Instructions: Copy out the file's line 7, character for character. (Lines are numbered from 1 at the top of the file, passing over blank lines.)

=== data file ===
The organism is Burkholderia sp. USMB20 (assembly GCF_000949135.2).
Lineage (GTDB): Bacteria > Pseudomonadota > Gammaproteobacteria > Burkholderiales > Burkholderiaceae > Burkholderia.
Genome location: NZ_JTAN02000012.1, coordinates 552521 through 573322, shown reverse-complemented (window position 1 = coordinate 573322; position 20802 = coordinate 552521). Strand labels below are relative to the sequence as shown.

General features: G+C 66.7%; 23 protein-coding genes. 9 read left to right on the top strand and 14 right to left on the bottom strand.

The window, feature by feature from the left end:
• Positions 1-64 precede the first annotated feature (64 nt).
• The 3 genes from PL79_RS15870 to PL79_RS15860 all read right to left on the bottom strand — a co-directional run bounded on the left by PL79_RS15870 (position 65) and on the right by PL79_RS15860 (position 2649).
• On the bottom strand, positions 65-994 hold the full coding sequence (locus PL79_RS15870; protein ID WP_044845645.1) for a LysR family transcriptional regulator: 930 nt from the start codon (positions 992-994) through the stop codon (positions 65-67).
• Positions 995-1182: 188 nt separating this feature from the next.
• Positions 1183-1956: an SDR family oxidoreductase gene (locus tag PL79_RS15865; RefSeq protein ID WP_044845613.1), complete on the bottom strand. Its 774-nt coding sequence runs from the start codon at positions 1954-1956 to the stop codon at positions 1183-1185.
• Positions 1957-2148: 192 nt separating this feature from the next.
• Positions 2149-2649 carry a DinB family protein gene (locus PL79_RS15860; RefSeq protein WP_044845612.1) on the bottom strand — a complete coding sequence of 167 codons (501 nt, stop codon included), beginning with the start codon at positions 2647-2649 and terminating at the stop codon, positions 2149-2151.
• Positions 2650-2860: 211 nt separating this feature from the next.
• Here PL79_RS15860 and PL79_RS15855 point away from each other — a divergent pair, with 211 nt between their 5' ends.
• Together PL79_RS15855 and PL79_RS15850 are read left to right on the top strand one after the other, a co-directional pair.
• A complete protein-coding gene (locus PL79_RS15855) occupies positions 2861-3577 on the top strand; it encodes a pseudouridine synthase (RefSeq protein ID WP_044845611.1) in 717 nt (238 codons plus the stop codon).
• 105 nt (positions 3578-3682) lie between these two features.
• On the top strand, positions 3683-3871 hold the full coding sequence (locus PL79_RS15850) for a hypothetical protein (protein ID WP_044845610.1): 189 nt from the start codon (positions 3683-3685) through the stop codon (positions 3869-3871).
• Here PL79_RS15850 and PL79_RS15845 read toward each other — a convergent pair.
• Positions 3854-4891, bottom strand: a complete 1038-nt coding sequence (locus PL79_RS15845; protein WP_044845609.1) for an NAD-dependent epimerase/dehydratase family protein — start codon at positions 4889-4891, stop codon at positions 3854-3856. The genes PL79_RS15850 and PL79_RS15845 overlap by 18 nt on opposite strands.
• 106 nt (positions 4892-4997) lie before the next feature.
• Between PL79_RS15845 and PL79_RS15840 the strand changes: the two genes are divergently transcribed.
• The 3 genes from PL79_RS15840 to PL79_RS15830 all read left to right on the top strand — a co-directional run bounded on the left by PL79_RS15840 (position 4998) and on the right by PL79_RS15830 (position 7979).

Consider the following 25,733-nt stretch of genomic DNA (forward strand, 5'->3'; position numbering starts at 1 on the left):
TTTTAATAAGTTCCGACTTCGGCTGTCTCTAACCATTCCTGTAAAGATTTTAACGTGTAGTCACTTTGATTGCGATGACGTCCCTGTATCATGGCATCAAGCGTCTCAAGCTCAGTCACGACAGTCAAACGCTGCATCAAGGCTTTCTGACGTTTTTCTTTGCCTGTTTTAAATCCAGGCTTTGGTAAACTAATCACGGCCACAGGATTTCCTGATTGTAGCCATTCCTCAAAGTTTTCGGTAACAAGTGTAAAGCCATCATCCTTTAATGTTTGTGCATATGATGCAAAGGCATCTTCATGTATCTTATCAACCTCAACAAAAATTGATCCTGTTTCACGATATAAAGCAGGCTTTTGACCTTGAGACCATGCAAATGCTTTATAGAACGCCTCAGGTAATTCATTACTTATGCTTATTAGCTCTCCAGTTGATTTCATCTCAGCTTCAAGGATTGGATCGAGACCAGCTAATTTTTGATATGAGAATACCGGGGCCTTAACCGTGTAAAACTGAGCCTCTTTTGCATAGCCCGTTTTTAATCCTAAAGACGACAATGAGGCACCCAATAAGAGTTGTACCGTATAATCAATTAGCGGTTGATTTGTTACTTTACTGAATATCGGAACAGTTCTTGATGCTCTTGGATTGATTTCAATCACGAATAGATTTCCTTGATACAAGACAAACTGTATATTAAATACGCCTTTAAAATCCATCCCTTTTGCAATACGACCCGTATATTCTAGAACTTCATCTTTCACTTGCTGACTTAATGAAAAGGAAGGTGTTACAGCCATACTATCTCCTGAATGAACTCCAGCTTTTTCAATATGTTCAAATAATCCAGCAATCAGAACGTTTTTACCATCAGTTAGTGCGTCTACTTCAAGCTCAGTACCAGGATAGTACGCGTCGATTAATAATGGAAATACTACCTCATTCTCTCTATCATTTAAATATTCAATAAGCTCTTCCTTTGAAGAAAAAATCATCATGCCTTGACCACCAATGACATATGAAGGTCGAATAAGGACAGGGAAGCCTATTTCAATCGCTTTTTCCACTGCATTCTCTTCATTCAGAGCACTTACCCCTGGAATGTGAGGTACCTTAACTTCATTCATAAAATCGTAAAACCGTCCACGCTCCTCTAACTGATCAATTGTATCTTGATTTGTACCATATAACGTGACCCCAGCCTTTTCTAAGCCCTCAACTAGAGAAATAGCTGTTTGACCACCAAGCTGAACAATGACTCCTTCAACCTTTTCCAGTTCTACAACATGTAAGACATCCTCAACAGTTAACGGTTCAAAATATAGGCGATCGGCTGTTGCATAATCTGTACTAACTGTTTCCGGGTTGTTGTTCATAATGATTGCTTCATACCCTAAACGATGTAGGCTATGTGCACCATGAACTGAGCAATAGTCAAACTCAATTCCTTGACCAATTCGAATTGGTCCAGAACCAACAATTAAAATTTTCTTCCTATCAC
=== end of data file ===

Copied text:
• The 3 genes from PL79_RS15870 to PL79_RS15860 all read right to left on the bottom strand — a co-directional run bounded on the left by PL79_RS15870 (position 65) and on the right by PL79_RS15860 (position 2649).